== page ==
Tom Watson
Tom Watson, Populist Leader and opponent of false agrarian nostalgia. Image credit: C. Vann Woodward’s “Tom Watson: Agrarian Rebel” (1938).

Turns out that Dr. Lears has written another interesting book, “Rebirth of a Nation.” Its a history of the United States from 1877 (end of Reconstruction) to 1922 (not sure yet what he is using as a bookend here). I’m only a few chapters in, and I came across this interesting passage that made me think about nostalgia, Currier & Ives artwork, and how Americans thought about themselves and their history at the turn of the 20th century. In his chapter on the struggles between city and country Americans, he quotes Tom Watson, a Populist farmer from Georgia who championed poor farmers and agrarian causes. In 1888, Watson was a member of the state legislature and found himself speaking out against “prosy people” who had never worked the tough farm life and were trying to make money by investing in agriculture from their distant city offices:

“It takes these city fellows to draw ideal pictures of Farm life- pictures which are no more true to real life than a Fashion plate is to an actual man or woman…In Grady’s farm life there are no poor cows. They are all fat! Their bells tinkle musically in clover scented meadows & all you’ve got to do is hold a pan under the udder & you catch it full of golden butter. In real life we find the poor old Brindle cow with wolves in her back & “hollow horn” on her head & she always wants to back up where the wind won’t play a tune on her ribs & when you milk her you get the genuine ‘blue milk’…”

Continue reading “So Much Nostalgia!”

“Above all things, avoid a dress suit”

Everywhere you look in the news today, you see stories about politicians and what they’re up to. One common theme in all these stories, it seems to me, is that people in politics are untrustworthy and you can never tell what they’re actually thinking. Everything is rehearsed and carefully phrased so that all the public really sees is smoke and mirrors. This definitely isn’t a universal truth, but it has some merit and I think this is the way that many Americans perceive the political world around them in the 21st century.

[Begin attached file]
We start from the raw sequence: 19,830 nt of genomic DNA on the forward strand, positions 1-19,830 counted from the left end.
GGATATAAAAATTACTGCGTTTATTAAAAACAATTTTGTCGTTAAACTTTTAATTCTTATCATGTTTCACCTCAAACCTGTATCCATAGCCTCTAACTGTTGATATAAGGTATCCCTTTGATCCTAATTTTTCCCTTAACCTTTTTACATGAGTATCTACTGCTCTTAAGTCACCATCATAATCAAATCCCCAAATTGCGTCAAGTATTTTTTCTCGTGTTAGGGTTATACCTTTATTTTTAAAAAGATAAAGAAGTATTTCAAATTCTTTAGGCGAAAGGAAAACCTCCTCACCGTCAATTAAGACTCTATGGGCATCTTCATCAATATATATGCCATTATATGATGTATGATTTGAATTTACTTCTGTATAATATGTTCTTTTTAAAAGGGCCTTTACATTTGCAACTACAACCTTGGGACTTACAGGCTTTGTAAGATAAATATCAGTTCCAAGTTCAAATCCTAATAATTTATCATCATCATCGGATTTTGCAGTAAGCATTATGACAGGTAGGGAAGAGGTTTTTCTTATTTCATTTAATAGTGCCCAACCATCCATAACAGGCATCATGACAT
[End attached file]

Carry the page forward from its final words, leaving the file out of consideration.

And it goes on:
Photo Credit: New York Public Library

I’d like to introduce you to a career politician from a long time ago who I think is a pretty genuine person. You probably won’t agree with his politics, but he is a blunt man who won’t leave you guessing what his actual position is and what his goals are. Continue reading ““Above all things, avoid a dress suit””

Pennsylvania Weighs in on the Smithsonian

Apparently Pennsylvania politicians had mixed opinions on the Smithsonian Institution when it was first opened in the mid 1800s. I was looking at some early documents in Smithsonian history and happened across some coolquotes from two Pennsylvanians, George Dallas and Simon Cameron, both politicians that left their home state to work in Washington D.C. in the middle of the 1800s. In D.C., they both encountered the Smithsonian Institution, a brand new research organization that had been founded in 1847. Their reactions to the young Smithsonian, were totally opposite and pretty interesting! Continue reading “Pennsylvania Weighs in on the Smithsonian”